Ketels, the Cummins dealer in Gent, Belgium, completed the first European installation of the new Cummins Tier 2 compliant QSK38 M. The engine, delivering 1200 HP at 1800 RPM, has been installed in the inland waterway barge Lambada. The new engine is evolved from the popular and reliable KTA38 that is so well known in the marine world. Then main engine was installed with a new Twin Disc MGX5321DC with 4.96:1 reduction and Kobelt controls. The recently developed Cummins C Command Elite engine control panel system was also installed.
Bernard Ketels also reports that, “We installed a CJC offline filter separator (C.C. JENSEN). However it’s an offline filter, we installed it inline. The PTU1 27/54 MZ-E2PW is an in depth filtration unit and delivers a flow of 785 l/u and is supposed to filter up to 0.85 micron and 3 micron absolute."
The changed designation QSK signals the continuation of the familiar K series of engines while the QS stands for Quantum Series. Speaking for Cummins Marine, Geoff Conrad explains, “To our knowledge this is the first engine series to be certified to meet the EU Marine Standards for inland waterways and it is the first to market with the certification.”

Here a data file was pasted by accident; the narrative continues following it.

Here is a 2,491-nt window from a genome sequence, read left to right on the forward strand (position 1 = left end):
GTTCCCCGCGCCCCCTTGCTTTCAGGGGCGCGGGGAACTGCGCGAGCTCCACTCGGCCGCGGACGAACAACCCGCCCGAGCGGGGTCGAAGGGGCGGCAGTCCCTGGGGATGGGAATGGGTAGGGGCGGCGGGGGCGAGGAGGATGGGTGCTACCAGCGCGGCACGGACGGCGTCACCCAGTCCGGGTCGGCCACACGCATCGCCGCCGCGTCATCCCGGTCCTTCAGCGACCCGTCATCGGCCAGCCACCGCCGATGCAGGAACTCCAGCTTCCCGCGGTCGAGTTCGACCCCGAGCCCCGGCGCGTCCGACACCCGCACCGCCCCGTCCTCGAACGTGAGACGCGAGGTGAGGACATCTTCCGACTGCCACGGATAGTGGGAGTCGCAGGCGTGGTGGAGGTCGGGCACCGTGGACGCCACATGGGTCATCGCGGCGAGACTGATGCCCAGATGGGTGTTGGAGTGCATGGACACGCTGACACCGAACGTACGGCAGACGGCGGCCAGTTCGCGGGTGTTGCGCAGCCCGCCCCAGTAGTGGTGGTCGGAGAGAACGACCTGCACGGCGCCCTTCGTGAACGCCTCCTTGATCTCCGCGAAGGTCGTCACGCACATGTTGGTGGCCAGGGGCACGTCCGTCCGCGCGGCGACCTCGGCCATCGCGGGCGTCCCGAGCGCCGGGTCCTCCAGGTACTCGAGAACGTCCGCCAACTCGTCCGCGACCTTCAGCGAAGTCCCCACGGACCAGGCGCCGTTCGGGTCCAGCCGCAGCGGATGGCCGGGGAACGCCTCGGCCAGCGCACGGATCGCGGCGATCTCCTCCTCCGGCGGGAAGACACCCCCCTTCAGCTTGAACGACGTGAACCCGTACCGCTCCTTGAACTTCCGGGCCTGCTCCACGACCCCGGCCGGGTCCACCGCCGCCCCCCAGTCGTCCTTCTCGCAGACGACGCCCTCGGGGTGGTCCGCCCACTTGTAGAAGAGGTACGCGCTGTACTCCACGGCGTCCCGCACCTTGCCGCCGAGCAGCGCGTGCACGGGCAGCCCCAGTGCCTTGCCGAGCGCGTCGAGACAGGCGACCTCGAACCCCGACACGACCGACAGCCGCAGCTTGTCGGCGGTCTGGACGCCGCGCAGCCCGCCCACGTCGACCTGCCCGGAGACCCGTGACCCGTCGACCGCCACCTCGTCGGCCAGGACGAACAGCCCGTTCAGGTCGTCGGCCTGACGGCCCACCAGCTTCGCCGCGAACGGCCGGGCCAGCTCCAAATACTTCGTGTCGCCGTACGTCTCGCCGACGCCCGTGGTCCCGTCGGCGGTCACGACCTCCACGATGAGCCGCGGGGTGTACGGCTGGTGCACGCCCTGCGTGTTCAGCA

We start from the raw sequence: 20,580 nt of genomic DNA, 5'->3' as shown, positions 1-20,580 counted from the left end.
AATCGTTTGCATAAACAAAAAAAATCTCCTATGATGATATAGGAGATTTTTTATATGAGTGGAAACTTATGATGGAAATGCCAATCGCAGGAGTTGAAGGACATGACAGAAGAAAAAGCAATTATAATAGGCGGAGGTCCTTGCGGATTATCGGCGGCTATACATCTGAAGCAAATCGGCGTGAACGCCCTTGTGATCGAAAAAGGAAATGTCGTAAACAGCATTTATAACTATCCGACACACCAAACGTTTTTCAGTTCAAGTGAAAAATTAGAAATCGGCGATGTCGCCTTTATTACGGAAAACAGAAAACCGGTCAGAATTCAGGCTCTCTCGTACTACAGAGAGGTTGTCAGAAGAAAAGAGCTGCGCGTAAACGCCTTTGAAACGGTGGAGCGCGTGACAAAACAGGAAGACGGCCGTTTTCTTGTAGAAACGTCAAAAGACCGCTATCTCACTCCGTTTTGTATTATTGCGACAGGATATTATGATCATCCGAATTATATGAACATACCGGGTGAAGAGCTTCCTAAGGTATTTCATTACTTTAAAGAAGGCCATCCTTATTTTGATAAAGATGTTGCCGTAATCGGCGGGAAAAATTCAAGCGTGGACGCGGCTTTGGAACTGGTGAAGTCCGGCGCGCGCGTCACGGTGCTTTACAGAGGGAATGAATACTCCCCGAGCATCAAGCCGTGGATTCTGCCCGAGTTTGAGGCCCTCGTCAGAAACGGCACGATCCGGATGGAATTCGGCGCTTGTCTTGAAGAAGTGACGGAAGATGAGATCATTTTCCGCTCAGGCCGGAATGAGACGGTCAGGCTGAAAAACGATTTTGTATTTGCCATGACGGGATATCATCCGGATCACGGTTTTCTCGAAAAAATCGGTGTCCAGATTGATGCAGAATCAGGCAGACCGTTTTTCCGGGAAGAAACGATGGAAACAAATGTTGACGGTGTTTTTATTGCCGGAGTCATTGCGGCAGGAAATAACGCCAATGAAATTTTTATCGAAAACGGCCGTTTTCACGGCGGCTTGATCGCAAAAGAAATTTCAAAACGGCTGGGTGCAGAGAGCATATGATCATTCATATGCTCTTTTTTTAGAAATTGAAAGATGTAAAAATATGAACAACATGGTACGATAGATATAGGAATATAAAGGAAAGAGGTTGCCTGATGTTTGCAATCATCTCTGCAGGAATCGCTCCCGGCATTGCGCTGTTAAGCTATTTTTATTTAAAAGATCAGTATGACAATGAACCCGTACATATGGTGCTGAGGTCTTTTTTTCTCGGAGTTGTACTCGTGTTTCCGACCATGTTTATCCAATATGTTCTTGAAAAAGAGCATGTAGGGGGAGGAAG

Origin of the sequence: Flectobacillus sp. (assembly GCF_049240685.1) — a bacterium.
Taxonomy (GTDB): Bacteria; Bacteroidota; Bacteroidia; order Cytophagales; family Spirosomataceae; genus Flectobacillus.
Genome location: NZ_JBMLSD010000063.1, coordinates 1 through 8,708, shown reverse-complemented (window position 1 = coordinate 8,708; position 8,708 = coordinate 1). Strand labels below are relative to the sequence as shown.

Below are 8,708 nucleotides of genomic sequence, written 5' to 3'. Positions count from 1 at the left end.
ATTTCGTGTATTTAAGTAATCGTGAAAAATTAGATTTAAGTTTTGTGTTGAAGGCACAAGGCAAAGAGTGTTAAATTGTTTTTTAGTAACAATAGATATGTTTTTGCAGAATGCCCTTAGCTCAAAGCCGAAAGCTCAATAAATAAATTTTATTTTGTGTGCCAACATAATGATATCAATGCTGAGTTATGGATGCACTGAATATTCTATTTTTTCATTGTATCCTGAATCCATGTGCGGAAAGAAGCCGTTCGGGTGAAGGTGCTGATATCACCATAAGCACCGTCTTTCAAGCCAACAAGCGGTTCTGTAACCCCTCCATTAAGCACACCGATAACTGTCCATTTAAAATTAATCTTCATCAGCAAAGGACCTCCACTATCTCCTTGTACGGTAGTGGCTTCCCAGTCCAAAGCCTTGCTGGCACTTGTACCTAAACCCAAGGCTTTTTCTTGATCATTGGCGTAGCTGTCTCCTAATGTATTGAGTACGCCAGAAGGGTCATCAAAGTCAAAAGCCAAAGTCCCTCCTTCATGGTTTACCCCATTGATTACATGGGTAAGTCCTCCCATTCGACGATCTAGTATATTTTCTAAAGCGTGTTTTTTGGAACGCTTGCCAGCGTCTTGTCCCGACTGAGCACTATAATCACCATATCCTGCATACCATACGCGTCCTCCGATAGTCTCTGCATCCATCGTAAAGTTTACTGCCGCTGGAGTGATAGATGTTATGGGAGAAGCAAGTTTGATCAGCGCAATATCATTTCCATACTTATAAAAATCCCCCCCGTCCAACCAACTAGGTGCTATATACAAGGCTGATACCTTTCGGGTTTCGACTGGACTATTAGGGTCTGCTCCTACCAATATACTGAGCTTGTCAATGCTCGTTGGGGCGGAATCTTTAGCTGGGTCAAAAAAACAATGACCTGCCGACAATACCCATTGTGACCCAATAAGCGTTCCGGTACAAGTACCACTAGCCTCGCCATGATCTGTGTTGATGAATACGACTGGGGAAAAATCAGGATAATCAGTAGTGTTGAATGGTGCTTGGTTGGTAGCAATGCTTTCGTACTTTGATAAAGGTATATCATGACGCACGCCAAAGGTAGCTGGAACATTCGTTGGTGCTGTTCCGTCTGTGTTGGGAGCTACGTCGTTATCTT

The new engine for the Lambada produces 1200 continuous duty horsepower at 1800 RPM. The QSK38 engine builds on the recognized success of the V12 38-liter KV Series engines. The Cummins QSK38 has taken the legendary durability of the base engine and enhanced it with the proven technology of the Cummins Quantum System electronics and Modular Common Rail fuel system also found on its Tier 2 QSK50 and QSK60 engines. This performance and technology upgrade ensures not only Tier 2 emissions compliance but also quieter operation, better fuel economy, smoother power delivery and better idle stability. The modular common rail fuel system features a simplified design that provides constant high injection pressure regardless of engine speed or load conditions. Benefits include significantly reduced noise and vibration for quiet operation, idle stability and improved low-end torque.
Among other design improvements of the new engines, the triple-wall water-cooled exhaust manifold features an air gap between exhaust gas and jacket water to maintain thermal efficiency while cooling engine surface temperatures. Design is a fabricated single piece construction that eliminates potential exhaust leakage.
Vessel operators who have known the original KTA38 over the years as a highly reliable and cost effective engine will be reassured to know that the new QSK38 shares 70% of its parts with its antecedent.
Bernard Ketels’ grandfather Florimond sold his first Cummins Engine in 1946. A few years ago, after spending several decades on a river barge, that engine, a 115 HP HMR-6-M, was bought back by the family. Today it rests in the Ketels’ Ghent showroom while Bernard and Johan Ketels carry the family’s business forward with a new generation of Cummins engines.